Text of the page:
How dangerous is nicotine?

Nicotine is probably the most toxic substance regularly used by humans recreationally.

As stated in Question 10, nicotine can act as a stimulant or as a sedative. Both of these effects are dose-dependent. But at higher doses, nicotine can cause hallucinations, or worse. Consider the fact that nicotine is an insecticide. Most insecticides are neurotoxic. This means they target the nervous system of insects in order to kill them. Many chemicals used for chemical warfare in World War I were neurotoxins first developed as insecticides, and these are still used as insecticides today. Many plant and animal poisons are neurotoxins. So the question of whether or not nicotine is dangerous is a matter of dosing. When considering dosing, you should also consider potency—that is, how much of the drug is required to achieve its desired effect, and how much of the drug is required to kill you. This is known in medicine as the therapeutic window; the narrower the therapeutic window, the more dangerous the drug. Nicotine is probably the most toxic substance regularly used by humans recreationally. It is far more toxic than even cocaine, which has been publicized in the media because of a number of famous people who have died from accidental overdose as well as stories of so-called mules, or people who died trying to smuggle the drug into the country. They do this by placing it in balloons and swallowing it and receive a lethal dose should a balloon burst. It takes about 600 mg of cocaine to kill a man. It takes only about a tenth of that amount—60 mg—of nicotine to kill a man. A typical cigarette contains anywhere from 0.5 to 2 mg of nicotine. A line of cocaine contains about 35 to 40 mg of cocaine, depending upon its purity.

What are some of the important chemicals making up tar? How do these chemicals affect the brain and the body?

More than 4,000 chemicals, including 200 poisons such as DDT, ammonia, arsenic, formaldehyde, and carbon monoxide, are found in tobacco. Some of these chemicals are native to the plant while others have been added to improve the odor and dampen the harshness of smoking so that the overall smoking experience is improved. Sugars and honey have been added to cigarettes to sweeten their taste, while ammonia speeds the absorption of nicotine into the bloodstream and ultimately to smokers' brains. Coca is sometimes added as a bronchodilator[1], which means it opens up the airways for faster delivery.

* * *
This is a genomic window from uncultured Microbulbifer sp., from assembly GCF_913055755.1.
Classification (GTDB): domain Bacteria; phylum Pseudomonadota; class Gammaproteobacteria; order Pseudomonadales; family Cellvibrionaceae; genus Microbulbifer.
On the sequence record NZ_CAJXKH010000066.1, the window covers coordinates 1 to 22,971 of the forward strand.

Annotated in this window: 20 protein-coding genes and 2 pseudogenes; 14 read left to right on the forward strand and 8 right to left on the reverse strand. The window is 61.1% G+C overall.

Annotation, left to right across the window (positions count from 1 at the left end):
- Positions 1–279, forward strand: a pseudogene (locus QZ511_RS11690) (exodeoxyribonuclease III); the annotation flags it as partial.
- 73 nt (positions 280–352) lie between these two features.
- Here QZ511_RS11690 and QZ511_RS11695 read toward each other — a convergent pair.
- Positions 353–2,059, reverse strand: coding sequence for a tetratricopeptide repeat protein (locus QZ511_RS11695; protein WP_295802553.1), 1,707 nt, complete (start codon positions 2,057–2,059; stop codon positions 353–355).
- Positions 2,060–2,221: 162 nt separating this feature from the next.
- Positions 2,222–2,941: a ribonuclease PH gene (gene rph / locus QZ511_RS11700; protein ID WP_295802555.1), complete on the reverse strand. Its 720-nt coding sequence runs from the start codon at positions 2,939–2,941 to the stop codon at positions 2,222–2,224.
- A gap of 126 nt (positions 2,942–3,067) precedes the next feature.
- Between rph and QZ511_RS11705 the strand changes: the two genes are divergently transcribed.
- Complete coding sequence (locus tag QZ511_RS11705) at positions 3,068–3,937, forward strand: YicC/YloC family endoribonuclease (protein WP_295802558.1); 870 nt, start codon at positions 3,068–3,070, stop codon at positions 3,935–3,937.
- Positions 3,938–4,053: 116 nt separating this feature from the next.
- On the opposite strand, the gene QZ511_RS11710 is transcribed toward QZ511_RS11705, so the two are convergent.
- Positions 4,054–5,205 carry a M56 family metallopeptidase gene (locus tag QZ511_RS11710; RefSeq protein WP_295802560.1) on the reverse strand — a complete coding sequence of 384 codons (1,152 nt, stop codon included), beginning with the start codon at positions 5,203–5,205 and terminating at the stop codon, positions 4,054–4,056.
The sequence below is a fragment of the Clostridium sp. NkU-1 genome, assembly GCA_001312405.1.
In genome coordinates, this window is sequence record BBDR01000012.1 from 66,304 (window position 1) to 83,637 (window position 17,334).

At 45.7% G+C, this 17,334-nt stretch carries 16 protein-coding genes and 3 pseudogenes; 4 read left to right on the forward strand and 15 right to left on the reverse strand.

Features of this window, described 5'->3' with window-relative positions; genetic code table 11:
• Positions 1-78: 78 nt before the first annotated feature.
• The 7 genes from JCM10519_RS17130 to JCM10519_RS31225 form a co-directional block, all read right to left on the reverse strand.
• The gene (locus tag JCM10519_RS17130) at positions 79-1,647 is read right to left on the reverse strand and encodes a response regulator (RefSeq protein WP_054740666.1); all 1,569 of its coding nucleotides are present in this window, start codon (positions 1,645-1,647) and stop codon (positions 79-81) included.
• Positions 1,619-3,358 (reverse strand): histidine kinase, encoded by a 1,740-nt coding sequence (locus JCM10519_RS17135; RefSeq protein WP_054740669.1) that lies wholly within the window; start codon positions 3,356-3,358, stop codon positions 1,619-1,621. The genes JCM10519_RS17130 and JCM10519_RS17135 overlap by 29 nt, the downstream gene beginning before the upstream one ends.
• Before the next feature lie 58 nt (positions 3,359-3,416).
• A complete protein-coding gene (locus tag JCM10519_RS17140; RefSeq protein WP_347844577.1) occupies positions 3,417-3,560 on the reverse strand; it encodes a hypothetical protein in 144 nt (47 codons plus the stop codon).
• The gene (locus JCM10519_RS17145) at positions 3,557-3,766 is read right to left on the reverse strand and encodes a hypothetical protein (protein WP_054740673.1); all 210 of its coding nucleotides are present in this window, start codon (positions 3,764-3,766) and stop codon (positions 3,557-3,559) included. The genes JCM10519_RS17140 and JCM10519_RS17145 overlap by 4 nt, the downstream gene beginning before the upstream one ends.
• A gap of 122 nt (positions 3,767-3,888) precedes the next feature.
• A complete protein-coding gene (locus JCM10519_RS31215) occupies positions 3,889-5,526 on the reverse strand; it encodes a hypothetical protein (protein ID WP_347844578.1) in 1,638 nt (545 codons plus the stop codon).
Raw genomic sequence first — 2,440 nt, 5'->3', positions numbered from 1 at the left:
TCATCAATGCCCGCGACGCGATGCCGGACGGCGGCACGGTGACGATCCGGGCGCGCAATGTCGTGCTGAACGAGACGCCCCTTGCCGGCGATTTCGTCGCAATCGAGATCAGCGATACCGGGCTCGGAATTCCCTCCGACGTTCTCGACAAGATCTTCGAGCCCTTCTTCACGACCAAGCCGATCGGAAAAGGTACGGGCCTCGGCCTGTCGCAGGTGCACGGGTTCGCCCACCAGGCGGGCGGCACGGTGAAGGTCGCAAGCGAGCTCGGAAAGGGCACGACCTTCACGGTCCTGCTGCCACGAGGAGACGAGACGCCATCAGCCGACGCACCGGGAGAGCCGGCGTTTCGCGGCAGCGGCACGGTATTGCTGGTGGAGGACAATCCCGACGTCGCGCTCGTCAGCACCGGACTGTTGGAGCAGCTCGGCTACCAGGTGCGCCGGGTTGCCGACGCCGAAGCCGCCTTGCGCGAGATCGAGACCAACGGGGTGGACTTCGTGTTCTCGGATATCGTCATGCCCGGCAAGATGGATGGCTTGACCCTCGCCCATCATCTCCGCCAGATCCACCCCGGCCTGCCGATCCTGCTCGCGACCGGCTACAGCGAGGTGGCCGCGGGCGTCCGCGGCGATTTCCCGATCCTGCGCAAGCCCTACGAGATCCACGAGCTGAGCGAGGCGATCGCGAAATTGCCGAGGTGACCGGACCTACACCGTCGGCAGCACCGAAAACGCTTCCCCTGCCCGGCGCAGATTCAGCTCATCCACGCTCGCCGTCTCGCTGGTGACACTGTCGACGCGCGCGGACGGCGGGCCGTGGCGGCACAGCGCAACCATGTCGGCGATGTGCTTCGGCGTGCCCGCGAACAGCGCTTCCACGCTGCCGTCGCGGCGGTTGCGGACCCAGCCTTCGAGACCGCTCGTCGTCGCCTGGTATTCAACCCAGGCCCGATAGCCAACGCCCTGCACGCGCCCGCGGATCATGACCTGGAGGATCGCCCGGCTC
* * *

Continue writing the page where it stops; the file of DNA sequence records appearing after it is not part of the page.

Botanical additives are extracts derived from various plants and herbs used to enhance the flavor, but they also may have pharmacological effects. For example, some pharmacological effects include anesthetic, antibacterial, anti-cancer, anti- inflammatory, anti-fungal, and anti-viral properties. However, these beneficial properties are lost once the herbs are burned and inhaled. Menthol is also added to cigarettes for taste. Menthol has numbing properties, which allows for a deeper inhalation of smoke. Many tobacco additives can contribute to allergic reactions that may also alter the body's cells, predisposing them to cancers and other ailments. The purpose of the additives is to improve the taste and smell of cigarettes in order to keep people smoking. Table 2 lists the major ingredients, what products they are more commonly found in, and their effects on the body. Table 2 ingredients in cigarette smoke and Their Adverse Effects


common Product

adverse effect


Oil paint

Teeth stains

Hydrogen cyanide


Respiratory problems

Carbon monoxide

Car exhaust

Blocks oxygen in blood

Vinyl chloride

Garbage bags

Reynaud-like syndrome


Embalmer's glue

Inflamed, cracked



Rubber cement

Drowsiness, headache, nausea


Paint pigment

Headache, confusion


Ant poison

Prickly sensation in hands and feet

  • [1] A drug or chemical that relaxes the smooth muscle of the bronchi and bronchioles to open the airways, allowing more air to reach the lungs. Commonly prescribed in patients with airway diseases such as asthma and COPD.
< Prev   CONTENTS   Next >